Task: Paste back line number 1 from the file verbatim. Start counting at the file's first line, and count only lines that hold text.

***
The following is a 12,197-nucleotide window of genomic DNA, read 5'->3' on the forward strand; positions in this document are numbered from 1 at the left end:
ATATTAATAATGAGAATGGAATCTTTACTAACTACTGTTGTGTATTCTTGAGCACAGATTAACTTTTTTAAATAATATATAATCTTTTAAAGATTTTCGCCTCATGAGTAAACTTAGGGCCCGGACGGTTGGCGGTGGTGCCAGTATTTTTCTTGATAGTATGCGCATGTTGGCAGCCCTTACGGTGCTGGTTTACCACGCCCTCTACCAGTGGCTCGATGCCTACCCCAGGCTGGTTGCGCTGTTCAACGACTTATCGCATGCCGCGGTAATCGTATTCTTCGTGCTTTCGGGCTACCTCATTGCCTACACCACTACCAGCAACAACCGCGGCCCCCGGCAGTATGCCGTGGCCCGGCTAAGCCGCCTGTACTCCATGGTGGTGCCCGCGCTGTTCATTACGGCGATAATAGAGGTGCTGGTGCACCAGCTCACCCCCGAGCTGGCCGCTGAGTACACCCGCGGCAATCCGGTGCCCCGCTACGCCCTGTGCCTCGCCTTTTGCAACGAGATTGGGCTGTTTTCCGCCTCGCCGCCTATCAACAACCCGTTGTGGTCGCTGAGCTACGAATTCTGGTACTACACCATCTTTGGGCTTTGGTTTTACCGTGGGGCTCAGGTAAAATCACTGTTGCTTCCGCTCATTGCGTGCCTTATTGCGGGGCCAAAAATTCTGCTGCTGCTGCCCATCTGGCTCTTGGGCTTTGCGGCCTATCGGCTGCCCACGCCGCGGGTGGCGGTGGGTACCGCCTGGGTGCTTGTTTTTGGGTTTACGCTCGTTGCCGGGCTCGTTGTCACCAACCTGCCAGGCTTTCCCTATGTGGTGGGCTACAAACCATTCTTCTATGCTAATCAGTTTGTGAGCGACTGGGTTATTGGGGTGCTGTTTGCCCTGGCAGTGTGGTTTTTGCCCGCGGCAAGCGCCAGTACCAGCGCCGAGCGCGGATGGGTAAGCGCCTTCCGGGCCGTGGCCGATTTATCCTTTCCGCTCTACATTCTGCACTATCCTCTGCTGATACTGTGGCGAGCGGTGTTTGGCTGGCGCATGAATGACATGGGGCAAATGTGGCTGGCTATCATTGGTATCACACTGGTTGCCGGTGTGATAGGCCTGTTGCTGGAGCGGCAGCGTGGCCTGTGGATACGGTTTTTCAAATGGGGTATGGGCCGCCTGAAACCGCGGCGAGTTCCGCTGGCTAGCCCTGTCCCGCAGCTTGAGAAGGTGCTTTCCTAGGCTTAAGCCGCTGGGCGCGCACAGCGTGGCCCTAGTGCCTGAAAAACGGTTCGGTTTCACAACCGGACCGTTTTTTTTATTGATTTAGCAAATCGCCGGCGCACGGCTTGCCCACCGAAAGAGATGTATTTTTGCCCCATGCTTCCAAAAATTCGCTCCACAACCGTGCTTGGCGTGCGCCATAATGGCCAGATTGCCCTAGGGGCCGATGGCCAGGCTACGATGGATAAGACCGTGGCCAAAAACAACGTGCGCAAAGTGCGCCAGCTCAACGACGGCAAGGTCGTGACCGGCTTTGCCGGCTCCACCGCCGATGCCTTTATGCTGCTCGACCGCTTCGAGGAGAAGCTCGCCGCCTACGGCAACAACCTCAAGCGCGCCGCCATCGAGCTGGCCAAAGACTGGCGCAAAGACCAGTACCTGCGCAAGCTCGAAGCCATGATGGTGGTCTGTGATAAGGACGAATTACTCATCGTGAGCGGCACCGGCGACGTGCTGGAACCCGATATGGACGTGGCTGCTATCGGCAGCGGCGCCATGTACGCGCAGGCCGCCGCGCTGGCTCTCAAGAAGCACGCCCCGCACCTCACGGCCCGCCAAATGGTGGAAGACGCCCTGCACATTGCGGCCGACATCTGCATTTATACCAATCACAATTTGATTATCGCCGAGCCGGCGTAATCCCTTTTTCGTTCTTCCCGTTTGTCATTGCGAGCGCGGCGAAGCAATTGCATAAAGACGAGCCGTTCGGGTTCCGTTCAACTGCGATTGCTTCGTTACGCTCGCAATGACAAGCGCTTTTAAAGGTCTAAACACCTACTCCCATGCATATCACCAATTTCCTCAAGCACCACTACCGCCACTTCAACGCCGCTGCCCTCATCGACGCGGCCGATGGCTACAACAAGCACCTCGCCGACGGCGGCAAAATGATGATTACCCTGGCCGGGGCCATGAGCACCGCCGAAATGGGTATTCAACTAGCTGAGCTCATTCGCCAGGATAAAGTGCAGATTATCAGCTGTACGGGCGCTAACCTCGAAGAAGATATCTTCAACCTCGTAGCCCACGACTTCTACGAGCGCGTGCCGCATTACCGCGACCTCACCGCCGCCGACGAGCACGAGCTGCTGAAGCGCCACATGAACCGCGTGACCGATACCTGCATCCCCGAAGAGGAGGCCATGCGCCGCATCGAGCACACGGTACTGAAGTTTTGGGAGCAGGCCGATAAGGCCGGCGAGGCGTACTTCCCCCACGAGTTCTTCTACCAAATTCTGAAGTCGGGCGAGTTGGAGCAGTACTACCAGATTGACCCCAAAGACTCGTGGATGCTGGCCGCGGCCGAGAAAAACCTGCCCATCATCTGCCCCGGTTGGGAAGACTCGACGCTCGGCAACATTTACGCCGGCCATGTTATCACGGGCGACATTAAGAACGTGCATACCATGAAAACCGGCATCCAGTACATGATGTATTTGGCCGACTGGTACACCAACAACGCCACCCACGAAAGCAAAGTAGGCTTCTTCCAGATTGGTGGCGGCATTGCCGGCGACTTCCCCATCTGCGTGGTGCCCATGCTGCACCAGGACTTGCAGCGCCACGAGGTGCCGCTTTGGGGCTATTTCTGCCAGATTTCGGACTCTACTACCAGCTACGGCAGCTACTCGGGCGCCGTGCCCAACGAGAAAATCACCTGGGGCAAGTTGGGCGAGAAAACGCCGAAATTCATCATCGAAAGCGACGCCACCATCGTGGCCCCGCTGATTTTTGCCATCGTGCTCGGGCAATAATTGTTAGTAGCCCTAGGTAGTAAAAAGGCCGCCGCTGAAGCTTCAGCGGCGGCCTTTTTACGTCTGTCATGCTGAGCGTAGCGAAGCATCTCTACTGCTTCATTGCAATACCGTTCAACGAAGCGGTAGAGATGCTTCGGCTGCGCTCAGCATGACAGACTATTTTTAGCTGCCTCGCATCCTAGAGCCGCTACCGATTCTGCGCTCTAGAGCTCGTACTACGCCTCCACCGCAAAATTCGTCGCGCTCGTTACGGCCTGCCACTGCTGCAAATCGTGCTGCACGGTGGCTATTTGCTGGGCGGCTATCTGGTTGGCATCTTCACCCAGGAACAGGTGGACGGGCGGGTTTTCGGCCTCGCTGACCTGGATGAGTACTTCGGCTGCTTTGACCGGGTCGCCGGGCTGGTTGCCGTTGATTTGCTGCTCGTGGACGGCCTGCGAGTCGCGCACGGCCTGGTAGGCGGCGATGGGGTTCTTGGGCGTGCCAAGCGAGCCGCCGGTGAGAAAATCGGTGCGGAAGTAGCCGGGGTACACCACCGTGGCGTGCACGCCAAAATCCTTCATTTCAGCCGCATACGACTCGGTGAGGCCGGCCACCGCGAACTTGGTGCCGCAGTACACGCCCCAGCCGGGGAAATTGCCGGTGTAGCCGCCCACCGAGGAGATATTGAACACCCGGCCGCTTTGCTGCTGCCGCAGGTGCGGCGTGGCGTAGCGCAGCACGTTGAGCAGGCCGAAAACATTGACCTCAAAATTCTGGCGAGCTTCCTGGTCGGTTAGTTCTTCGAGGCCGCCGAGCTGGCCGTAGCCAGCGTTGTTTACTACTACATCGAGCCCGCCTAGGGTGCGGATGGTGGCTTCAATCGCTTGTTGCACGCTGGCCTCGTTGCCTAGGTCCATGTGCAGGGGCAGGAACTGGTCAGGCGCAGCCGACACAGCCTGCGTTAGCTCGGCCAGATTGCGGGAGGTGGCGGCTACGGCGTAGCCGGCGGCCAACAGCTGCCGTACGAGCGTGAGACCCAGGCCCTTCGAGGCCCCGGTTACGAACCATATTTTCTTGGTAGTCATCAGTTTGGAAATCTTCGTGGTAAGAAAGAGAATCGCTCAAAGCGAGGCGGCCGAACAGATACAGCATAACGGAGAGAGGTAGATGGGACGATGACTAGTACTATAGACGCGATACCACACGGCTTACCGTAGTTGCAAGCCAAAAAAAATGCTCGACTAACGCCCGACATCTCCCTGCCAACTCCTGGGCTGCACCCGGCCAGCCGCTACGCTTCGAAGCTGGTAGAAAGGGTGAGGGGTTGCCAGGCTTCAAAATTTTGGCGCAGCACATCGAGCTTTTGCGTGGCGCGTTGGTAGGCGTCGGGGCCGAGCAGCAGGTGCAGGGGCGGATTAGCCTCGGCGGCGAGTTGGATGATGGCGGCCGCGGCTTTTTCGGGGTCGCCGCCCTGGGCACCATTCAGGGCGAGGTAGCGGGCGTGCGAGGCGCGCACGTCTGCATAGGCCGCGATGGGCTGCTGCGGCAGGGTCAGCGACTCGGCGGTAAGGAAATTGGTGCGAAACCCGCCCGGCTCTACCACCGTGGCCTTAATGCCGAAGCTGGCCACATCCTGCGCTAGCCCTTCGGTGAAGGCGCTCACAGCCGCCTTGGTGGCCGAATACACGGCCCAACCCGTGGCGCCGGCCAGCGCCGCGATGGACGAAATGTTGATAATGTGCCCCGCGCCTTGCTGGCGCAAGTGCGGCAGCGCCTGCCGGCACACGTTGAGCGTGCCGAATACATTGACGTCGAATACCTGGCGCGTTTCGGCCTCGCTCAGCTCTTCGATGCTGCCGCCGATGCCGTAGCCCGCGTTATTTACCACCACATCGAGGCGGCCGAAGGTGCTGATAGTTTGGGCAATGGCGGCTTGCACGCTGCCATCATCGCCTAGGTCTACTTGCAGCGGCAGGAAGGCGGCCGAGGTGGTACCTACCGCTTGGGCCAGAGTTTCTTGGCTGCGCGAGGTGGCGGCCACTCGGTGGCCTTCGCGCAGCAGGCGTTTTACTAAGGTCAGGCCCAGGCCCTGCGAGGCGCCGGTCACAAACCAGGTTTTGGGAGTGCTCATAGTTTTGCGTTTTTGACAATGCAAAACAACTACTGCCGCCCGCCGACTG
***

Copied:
The following is a 12,197-nucleotide window of genomic DNA, read 5'->3' on the forward strand; positions in this document are numbered from 1 at the left end: